Erik (Eero) Nikolai Järnefelt was a Finnish painter and art professor. He is best known for his portraits and landscapes of the area around Koli National Park. He was a medal winner at the Paris Exposition Universelle of 1889 and 1900, and he taught art at the University of Helsinki and was chairman of the Finnish Academy of Fine Arts.
He was the son of General Alexander Järnefelt and Baroness Elisabeth Järnefelt (née Clodt von Jürgensburg). He came from a Swedish-speaking Finnophile family of artists, writers and composers descended from the Baltic aristocracy.
After graduating from a private academy, he studied at the Academy of Fine Arts, Helsinki from 1874 to 1878, the Imperial Academy of Arts from 1883 to 1886 (where one of his teachers was his uncle, Mikhail Clodt), and the Académie Julian in Paris from 1886 to 1888, where he studied with Tony Robert-Fleury. A major influence was the Naturalism of Jules Bastien-Lepage.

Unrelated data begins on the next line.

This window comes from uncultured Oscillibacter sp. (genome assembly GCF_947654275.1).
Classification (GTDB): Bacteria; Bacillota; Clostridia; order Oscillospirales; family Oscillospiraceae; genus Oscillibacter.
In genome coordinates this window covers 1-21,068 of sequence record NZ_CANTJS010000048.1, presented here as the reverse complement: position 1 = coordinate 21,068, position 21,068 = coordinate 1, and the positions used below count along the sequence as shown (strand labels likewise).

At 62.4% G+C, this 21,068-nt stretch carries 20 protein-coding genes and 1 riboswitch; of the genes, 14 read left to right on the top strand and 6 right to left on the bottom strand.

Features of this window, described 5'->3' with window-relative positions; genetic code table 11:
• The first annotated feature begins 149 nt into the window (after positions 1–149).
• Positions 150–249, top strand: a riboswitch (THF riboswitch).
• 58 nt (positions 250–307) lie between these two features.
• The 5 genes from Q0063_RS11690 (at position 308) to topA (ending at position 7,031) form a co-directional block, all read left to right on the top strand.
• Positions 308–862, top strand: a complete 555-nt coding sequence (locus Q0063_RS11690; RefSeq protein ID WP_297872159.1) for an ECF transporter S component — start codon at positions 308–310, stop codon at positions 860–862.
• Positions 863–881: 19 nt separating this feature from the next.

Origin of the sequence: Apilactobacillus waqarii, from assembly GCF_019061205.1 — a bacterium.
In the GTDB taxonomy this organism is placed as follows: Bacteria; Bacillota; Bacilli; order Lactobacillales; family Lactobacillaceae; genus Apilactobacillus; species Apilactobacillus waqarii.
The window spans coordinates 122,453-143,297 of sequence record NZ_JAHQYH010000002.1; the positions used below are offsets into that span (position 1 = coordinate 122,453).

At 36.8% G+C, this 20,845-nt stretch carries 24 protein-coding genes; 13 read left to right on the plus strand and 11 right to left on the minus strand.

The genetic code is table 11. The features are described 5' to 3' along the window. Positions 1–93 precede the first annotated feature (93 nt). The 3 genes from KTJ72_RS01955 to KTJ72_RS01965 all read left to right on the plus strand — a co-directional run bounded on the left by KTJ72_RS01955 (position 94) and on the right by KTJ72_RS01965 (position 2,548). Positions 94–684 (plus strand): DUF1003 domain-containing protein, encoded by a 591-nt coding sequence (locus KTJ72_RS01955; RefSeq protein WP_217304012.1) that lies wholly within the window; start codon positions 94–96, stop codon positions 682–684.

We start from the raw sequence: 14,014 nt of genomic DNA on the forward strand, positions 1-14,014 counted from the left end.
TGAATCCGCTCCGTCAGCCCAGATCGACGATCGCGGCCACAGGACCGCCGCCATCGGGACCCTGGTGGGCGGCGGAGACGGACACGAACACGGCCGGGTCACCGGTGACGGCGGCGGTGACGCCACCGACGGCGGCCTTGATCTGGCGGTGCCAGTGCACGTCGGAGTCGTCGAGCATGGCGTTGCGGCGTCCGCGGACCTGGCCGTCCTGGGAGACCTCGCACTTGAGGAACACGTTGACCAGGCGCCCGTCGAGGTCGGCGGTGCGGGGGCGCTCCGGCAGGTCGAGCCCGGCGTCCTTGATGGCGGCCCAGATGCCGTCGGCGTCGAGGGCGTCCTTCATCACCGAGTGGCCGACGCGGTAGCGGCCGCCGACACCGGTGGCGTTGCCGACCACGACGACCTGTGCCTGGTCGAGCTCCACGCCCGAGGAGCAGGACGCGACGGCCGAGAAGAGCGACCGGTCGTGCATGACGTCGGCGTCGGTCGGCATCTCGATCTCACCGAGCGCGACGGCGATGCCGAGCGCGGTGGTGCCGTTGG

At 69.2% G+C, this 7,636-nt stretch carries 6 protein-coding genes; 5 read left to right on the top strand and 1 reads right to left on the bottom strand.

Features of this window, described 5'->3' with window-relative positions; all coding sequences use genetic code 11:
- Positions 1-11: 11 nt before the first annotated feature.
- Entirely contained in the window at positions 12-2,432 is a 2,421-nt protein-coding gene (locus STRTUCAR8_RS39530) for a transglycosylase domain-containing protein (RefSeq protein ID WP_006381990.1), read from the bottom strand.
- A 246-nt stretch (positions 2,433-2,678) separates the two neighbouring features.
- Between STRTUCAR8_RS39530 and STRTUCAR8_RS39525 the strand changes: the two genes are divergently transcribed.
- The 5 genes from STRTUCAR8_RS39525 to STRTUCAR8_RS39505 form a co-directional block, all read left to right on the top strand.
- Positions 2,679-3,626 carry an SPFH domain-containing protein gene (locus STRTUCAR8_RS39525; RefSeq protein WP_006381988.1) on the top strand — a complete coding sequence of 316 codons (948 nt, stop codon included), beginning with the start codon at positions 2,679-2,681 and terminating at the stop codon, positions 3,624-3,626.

From 1902 to 1928, he taught drawing at the University of Helsinki. He was appointed professor there in 1912 and served as chairman of the "Finnish Academy of Fine Arts". His last major work was an altarpiece for the church in Raahe, completed in 1926.